Brussels, 7 November 2012
Mergers: Commission approves joint-venture between ARM, Giesecke & Devrient and Gemalto, subject to conditions
The European Commission has cleared under the EU Merger Regulation the proposed creation of a joint-venture between ARM, a UK semiconductor intellectual property ("IP") supplier, Giesecke & Devrient ("G&D") of Germany and Gemalto of the Netherlands, both providers of security solutions. The joint venture will develop and market trusted execution environments ("TEE") for consumer electronic devices. TEEs offer enhanced security services for applications such as mobile payments running on smartphones and tablets. The approval is subject to conditions. ARM will provide the necessary hardware information to competitors at the same conditions as to the joint venture to enable them to develop alternative TEE solutions. Moreover, ARM will not design its IP in a way that would degrade the performance of alternative TEE solutions. The Commission had concerns that the transaction as initially notified could have enabled ARM to shut out competitors of the joint venture from the market for TEE. The commitments offered by the companies address these concerns.
G&D and Gemalto currently offer TEE solutions and will contribute their respective solutions to the joint venture. The Commission's investigation showed that a number of actual or potential competitors will remain active in TEE after the transaction. However, ARM currently holds a very strong position upstream as a supplier of IP architecture for application processors for consumer electronics devices, including the specific hardware extension (ARM TrustZone) on which the joint venture's and its competitors' TEE solutions would be based. ARM could therefore degrade the interoperability of its IP architecture with TEE solutions competing with the joint venture's TEE solution by withholding the necessary information for these competitors' TEE to run on ARM's processor architecture and/or by modifying ARM's design of the TrustZone IP.
To address the Commission's concerns, ARM committed to provide to the joint venture's competitors the information on current and future versions of TrustZone - or other equivalent architectures that ARM may release in the future - that is necessary to develop alternative TEE solutions. This information will be provided at the same conditions as ARM provides it to the joint venture. ARM also committed not to design its IP in a manner that would intentionally degrade the performance of third party TEEs. These commitments will remain in force for a period of eight years and will therefore cover the release of the next generation of ARM's IP architecture.
The Commission concluded that the commitments would ensure that the merged entity would face competition from a number of strong actual or potential competitors and that customers would still have sufficient alternative suppliers of TEE solutions. The decision is conditional upon full compliance with the commitments.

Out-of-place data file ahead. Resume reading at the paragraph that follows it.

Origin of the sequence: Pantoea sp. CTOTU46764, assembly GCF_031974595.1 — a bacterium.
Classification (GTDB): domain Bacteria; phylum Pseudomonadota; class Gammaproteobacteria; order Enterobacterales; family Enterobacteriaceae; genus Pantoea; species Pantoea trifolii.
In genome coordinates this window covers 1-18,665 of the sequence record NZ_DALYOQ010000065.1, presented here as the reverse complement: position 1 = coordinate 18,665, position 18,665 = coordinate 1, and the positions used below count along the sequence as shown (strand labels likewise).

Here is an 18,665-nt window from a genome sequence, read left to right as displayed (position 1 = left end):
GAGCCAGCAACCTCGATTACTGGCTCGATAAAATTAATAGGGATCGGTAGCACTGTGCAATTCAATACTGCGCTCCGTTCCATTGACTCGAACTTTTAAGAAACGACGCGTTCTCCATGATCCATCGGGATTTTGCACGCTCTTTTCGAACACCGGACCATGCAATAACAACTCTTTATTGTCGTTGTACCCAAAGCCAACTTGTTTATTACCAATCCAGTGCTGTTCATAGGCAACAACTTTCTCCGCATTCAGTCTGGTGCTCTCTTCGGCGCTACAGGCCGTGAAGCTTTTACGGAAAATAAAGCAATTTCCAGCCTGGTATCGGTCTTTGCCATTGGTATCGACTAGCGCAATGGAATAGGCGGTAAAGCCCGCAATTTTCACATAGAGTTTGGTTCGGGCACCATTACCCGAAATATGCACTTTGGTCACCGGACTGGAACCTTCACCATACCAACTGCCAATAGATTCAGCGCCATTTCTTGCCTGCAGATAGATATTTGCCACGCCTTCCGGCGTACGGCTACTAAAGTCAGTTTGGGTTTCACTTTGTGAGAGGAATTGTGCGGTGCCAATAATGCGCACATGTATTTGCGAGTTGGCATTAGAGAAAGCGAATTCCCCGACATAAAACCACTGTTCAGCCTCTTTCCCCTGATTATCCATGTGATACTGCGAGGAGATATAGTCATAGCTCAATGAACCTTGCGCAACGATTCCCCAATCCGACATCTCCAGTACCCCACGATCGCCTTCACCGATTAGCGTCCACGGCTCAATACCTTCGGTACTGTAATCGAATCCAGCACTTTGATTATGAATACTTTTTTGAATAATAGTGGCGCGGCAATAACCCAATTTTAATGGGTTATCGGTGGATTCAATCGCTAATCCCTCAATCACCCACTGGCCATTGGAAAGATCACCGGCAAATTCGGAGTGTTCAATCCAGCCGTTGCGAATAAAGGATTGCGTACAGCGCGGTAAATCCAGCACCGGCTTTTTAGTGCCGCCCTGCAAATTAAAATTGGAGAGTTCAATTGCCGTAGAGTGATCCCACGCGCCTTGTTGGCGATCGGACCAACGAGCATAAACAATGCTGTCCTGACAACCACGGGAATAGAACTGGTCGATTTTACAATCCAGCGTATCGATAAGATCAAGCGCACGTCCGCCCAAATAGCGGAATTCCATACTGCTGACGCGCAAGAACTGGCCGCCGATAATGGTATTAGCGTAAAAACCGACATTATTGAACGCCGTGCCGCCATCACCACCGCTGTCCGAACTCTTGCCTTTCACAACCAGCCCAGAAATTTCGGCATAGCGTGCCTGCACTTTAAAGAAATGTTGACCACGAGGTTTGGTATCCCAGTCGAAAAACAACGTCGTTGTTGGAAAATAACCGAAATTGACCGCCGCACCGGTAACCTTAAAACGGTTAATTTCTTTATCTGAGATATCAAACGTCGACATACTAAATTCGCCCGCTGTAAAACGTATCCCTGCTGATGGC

Companies and products
ARM creates and provides developers with IP solutions in the form of microprocessors, physical IP, cache and system on chip designs, application-specific standard products, related software, and development tools.
G&D produces security solutions and secure elements, in particular for smart cards, cashless payment, mobile business applications, public transport, Internet and network security. Furthermore, G&D has developed a TEE software solution, called Mobicore.
Gemalto is a digital security company providing secure personal devices, such as secure elements and tokens, and Near Field Communication solutions.
The JV will develop and market a TEE designed to run on ARM's TrustZone.
A TEE solution creates a separate secure operating system for consumer electronic devices, such as smartphones, tablets, and smart TVs. It runs alongside the main operating system such as Android, iOS or Windows Phone. It allows applications running on these operating systems to offer enhanced security services. Examples of such trusted applications include banking applications, mobile payments, delivery of premium content and enterprise data solutions.
The transaction was originally notified to the Commission on 15 June 2012 and subsequently withdrawn on 3 July 2012. The transaction was then re-notified on 14 September 2012.
Merger control rules and procedures
The Commission has the duty to assess mergers and acquisitions involving companies with a turnover above certain thresholds (see Article 1 of the Merger Regulation) and to prevent concentrations that would significantly impede effective competition in the EEA or any substantial part of it.
The vast majority of notified mergers do not pose competition problems and are cleared after a routine review. From the moment a transaction is notified, the Commission generally has a total of 25 working days to decide whether to grant approval (Phase I) or to start an in-depth investigation (Phase II).
More information on the case will be available at: